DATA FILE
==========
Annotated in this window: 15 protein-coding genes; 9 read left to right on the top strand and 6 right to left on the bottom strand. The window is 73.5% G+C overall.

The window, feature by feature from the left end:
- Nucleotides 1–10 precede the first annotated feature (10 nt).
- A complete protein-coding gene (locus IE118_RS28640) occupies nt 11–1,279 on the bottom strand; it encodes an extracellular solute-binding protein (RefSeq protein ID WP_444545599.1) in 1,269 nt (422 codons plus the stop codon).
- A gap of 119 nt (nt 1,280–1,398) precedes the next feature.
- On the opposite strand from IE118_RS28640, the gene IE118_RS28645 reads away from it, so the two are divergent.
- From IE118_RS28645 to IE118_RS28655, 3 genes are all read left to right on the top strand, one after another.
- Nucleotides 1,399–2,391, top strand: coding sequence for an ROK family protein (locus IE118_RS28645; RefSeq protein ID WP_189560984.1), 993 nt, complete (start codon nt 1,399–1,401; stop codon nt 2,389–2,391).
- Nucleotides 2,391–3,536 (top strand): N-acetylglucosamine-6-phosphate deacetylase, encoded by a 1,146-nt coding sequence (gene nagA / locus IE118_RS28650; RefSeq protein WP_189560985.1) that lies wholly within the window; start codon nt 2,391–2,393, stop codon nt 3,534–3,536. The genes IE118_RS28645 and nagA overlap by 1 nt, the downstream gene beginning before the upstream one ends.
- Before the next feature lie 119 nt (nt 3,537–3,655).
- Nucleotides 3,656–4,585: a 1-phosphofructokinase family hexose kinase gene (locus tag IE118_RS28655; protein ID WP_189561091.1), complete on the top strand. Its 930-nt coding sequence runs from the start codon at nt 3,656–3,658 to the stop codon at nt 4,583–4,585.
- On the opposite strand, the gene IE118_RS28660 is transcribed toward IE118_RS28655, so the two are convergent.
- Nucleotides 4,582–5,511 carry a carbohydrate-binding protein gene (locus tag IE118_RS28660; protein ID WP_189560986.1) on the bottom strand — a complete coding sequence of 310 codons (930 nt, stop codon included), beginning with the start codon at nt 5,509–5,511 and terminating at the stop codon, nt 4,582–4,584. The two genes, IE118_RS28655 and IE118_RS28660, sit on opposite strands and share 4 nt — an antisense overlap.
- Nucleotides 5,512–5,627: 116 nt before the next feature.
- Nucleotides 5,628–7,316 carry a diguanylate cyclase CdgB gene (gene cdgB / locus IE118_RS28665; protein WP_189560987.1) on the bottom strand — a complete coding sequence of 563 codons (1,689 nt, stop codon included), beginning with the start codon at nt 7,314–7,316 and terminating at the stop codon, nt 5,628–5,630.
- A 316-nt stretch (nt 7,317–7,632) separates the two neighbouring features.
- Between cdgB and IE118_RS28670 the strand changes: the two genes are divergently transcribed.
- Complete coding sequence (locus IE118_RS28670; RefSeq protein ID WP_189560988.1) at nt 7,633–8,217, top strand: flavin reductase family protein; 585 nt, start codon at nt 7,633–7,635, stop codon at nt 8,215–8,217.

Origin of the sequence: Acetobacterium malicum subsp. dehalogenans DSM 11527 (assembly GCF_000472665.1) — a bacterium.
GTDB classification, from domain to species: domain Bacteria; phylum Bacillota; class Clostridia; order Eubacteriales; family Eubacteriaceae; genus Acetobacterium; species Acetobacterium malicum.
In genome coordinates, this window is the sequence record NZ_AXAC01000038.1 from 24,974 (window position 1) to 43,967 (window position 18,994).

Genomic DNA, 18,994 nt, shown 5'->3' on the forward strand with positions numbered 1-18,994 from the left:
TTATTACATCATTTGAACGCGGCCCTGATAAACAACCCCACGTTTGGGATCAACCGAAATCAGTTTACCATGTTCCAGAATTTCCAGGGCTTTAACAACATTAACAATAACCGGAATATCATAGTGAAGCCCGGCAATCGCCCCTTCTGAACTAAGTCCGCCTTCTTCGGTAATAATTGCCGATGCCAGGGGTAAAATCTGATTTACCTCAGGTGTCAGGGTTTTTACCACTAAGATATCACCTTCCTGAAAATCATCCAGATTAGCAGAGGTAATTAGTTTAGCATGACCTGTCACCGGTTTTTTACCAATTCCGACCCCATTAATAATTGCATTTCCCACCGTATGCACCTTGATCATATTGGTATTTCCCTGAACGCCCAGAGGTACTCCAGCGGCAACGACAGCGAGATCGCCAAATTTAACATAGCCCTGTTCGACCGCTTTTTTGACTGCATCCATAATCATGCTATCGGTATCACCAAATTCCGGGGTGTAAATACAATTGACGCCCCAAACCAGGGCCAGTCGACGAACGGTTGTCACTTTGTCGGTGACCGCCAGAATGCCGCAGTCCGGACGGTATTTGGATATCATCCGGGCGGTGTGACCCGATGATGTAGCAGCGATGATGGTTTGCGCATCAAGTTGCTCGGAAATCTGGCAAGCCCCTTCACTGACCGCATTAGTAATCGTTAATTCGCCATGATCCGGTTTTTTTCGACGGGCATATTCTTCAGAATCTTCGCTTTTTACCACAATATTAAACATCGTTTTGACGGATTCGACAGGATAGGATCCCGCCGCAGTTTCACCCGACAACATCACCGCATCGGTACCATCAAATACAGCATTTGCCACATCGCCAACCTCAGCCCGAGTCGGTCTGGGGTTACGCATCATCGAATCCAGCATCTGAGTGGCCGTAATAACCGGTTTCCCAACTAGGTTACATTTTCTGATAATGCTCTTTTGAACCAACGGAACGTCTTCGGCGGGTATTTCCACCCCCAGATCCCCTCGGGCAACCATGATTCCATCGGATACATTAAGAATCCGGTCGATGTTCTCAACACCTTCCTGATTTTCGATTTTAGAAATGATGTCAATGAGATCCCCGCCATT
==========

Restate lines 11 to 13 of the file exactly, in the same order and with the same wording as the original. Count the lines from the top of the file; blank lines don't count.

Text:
- Nucleotides 3,656–4,585: a 1-phosphofructokinase family hexose kinase gene (locus tag IE118_RS28655; protein ID WP_189561091.1), complete on the top strand. Its 930-nt coding sequence runs from the start codon at nt 3,656–3,658 to the stop codon at nt 4,583–4,585.
- On the opposite strand, the gene IE118_RS28660 is transcribed toward IE118_RS28655, so the two are convergent.
- Nucleotides 4,582–5,511 carry a carbohydrate-binding protein gene (locus tag IE118_RS28660; protein ID WP_189560986.1) on the bottom strand — a complete coding sequence of 310 codons (930 nt, stop codon included), beginning with the start codon at nt 5,509–5,511 and terminating at the stop codon, nt 4,582–4,584. The two genes, IE118_RS28655 and IE118_RS28660, sit on opposite strands and share 4 nt — an antisense overlap.